NOTHING JUVENILE ABOUT FACEBOOK CRIME CASES

» Hemant Mehta, is a bright student studying in a private school. In October, this 14-yearold created a fake Facebook account of one of his male classmates who used to bully him. Tech-savvy Hemant who couldn’t win a physical fight with the bully used social media to get even.

» Last April, Kushal Shah, a 17-year-old science student of a reputed school received a call from the police for committing a cyber-crime. Kushal liked a girl in his coaching class but she rejected his proposal. In a bout of rage, he created her fake account and posted an edited picture of them posing as a couple.

» Aditya Rawal was known to be studious and a math lover. At the age of 16, he could solve math problems of class XII. But in his 2014 annual examination; he unexpectedly received low marks. Angry, Aditya hacked into his math teacher’s Facebook account and posted slangs.

All these are seemingly different cases but one aspect connects them all— the accused are adolescents who used Facebook as a medium to take revenge. According to data compiled by the Crime Branch, out of the 138 cases reportedly violating IT Act, 80 per cent of them were committed by adolescents. “With handy smartphones, it has become easier for adolescents to commit crimes. Most of them are tech-savvy so it is not tough for them to hack into anyone’s account or create a fake profile,” said Inspector (cybercell) K N Patel However, in most of the cases, adolescents unknowingly commit these crimes.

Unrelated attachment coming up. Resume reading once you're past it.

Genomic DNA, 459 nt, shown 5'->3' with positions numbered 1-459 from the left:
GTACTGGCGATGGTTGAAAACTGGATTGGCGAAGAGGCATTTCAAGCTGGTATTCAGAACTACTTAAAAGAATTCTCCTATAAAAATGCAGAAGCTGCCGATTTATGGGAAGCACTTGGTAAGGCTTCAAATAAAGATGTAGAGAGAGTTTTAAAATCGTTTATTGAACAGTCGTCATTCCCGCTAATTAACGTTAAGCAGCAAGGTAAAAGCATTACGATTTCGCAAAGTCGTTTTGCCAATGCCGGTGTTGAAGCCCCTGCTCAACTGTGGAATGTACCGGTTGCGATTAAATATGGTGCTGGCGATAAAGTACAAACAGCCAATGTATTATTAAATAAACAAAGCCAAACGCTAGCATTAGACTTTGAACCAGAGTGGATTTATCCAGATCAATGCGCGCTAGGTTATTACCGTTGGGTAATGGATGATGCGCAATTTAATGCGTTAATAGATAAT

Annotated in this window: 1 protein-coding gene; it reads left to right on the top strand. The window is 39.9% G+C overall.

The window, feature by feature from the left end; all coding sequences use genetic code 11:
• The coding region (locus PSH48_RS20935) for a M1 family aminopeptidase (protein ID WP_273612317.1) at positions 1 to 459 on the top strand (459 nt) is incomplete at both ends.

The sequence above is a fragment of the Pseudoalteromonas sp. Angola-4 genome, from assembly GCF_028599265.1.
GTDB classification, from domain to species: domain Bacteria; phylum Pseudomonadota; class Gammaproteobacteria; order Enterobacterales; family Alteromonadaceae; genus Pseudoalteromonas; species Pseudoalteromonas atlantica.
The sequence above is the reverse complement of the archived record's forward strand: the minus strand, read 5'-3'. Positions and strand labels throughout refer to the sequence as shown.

“Schools and parents should take up the responsibility of making them aware of this. Parents don’t mind giving smart phones at an early age but they should also educate their children about cyber-crime,” said Patel. Facebook related cybercrime is not a new phenomenon in Ahmedabad but what is shocking is that it’s on a rise. According to data provided by the Crime Branch, in 2013, 90 such cases were reported which surged to 138 in 2014, a 40 per cent rise. “We see several children who are mentally affected by what their friends say or comment about them on social media.

The exposure to internet is such that students often are unable to understand the harm they cause. “This is mostly because they are in front of the screen rather than in front of a person. It becomes easier to hurt this way. Sadly, children are not only causing this but are also at the receiving end,” says child psychologist and counsellor Amar Shah. “We can address this problem by making students aware of cyber crimes and the consequences of committing them because the majority users of social media are the youth. This needs to be taken up by educational institutions aggressively where there are seminars held regarding the same.”

Source: AhmedabadMirror

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